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Superintendent White Says Louisiana Believes

In his state of education address called “Louisiana Believes 2013 – 2014,” state superintendent of education John White acknowledged the “renaissance of public education in Jefferson Parish.”

White spoke to a large crowd gathered at Chateau Estates Elementary School. Before speaking about the state’s plan to improve education in the next year, he praised Chateau principal Colleen Winkler for the school’s impressive test scores and excellent teacher collaboration that led to those results.

In his address, White recognized the many and varied challenges that face public education in the state, including Louisiana’s rank in the nation; serving children with special needs; college and/or career readiness; graduation rates; and the number of students who currently attend schools that have received an “F” grade from the state.

The mission going forward, he said, is to tackle those challenges with a solid plan that “puts Louisiana’s children on a level playing field with every child in America.”

Approximately half of Louisiana’s children enter kindergarten without the ability to recognize the alphabet or count to 20. To improve kindergarten readiness, parishes are invited to apply to become part of a pilot network to identify every 3 – and 4-year old, measure their progress, and train teachers to work with pre-school children. Parishes selected for the pilot will be announced in April and implementation will occur this year. White expects to expand the program statewide in 2015.

Another issue White addressed was the move to common standards and common assessments. Nationally, Louisiana ranks at the bottom on the National Assessment of Educational Progress. In two years, Louisiana students will take the same test as every other student in the country, allowing the state to compare its yearly results to other states.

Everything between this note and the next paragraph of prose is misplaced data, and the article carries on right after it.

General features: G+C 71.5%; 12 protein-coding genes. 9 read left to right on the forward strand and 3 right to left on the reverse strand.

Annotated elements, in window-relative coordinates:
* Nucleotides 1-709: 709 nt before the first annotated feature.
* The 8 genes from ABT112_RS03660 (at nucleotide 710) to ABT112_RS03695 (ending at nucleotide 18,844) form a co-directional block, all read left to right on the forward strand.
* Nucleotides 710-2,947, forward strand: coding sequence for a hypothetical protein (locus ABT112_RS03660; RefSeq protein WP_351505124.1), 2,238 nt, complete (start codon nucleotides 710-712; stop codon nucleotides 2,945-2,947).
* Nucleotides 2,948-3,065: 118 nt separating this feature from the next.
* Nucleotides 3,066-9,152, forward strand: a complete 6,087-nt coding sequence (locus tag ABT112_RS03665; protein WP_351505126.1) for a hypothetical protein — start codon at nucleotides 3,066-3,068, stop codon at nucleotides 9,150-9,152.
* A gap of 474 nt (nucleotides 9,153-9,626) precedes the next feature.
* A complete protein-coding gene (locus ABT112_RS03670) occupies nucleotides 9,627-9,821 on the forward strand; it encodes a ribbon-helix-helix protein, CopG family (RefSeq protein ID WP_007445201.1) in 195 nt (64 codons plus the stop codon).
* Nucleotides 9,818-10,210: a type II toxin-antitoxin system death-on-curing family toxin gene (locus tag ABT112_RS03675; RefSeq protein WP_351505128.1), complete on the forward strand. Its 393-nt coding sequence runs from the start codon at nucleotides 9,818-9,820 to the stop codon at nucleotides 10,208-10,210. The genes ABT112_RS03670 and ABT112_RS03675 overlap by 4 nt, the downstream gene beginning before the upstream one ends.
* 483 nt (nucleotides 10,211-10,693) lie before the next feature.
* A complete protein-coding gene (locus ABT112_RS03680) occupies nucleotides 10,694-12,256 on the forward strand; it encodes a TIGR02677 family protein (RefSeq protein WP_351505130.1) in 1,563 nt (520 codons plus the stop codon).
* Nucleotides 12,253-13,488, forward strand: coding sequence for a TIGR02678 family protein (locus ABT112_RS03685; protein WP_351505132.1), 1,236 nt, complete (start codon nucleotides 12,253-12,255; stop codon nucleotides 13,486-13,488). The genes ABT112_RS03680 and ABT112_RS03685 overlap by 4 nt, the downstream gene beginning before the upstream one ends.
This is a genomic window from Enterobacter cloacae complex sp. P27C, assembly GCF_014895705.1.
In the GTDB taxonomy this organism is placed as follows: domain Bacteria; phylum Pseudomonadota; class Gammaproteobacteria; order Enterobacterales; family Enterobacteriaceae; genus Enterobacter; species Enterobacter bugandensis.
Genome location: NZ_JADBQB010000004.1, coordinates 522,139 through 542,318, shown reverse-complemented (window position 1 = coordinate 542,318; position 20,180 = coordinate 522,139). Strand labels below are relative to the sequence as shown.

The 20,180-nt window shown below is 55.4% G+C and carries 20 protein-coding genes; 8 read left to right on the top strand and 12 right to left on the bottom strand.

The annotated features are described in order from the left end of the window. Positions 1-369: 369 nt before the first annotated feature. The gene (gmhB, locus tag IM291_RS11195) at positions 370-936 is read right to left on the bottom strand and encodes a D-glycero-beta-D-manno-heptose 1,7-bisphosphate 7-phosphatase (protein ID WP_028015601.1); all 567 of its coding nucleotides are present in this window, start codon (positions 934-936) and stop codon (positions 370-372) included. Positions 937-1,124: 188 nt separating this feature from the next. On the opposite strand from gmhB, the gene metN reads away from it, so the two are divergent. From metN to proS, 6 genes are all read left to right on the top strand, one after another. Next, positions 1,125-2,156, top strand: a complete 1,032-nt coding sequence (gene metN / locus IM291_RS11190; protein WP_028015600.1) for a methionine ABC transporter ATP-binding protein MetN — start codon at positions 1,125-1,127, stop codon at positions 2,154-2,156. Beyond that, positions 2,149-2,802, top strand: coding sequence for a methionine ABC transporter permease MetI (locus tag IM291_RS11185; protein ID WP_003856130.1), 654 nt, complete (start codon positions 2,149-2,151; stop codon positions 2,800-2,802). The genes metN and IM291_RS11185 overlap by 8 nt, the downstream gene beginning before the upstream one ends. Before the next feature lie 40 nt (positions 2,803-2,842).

“This will be a difficult transition,” White said. “It will be hard for our educators. It will be hard four our parents to grapple with this change. It’s going to be hard for our students who will be challenged by even harder material.”

In order to empower teachers to teach, a toolbox will be created and teachers will receive training from teacher leaders. This will be essential as teachers adapt to the changes in curriculum and evaluation.

White also discussed how we can provide a better education for students with special needs and how we can prepare all students for life after high school.

A special education blueprint will be released this summer to focus on students with special needs. This is critical, White said, because only 29 percent of students with special needs graduate from high school in Louisiana – the second lowest rate in the nation.

College graduation rates are also low in the state, with only 19 percent graduating from a four-year college and 15 percent graduating from a two-year college.

“More than half the jobs in our state require an education beyond high school,” said White. “We need graduates who are prepared for an increasingly demanding workforce.”

The plan is to restructure the current career diploma to ensure that it prepares students for careers.

According to White, Louisiana has 175,000 students across this state, but only 2,400 are in the career diploma program.

“We can up our graduation rate by invigorating the system,” he said. “We should expect that by the time students finish high school, they can have a workforce credential.”

Finally, White discussed the need to turn around the state’s failing schools. Nine percent of students in Louisiana attend a school that is rated F, a figure that White called unacceptable. “No child in our state should wake up every day and attend a school that is rated F.”

To help improve failing schools, the state will create the Louisiana Believes Fund, which will provide matching funds to districts willing to turn around or replace F schools. More information on the Louisiana Believes Fund will be released in March.

White conceded that none of his ideas are revolutionary or new, but they are needed to ensure that every child has a chance.

“We owe it to our kids and to their kids to forge a path ahead for all kids in Louisiana to realize their futures,” he said.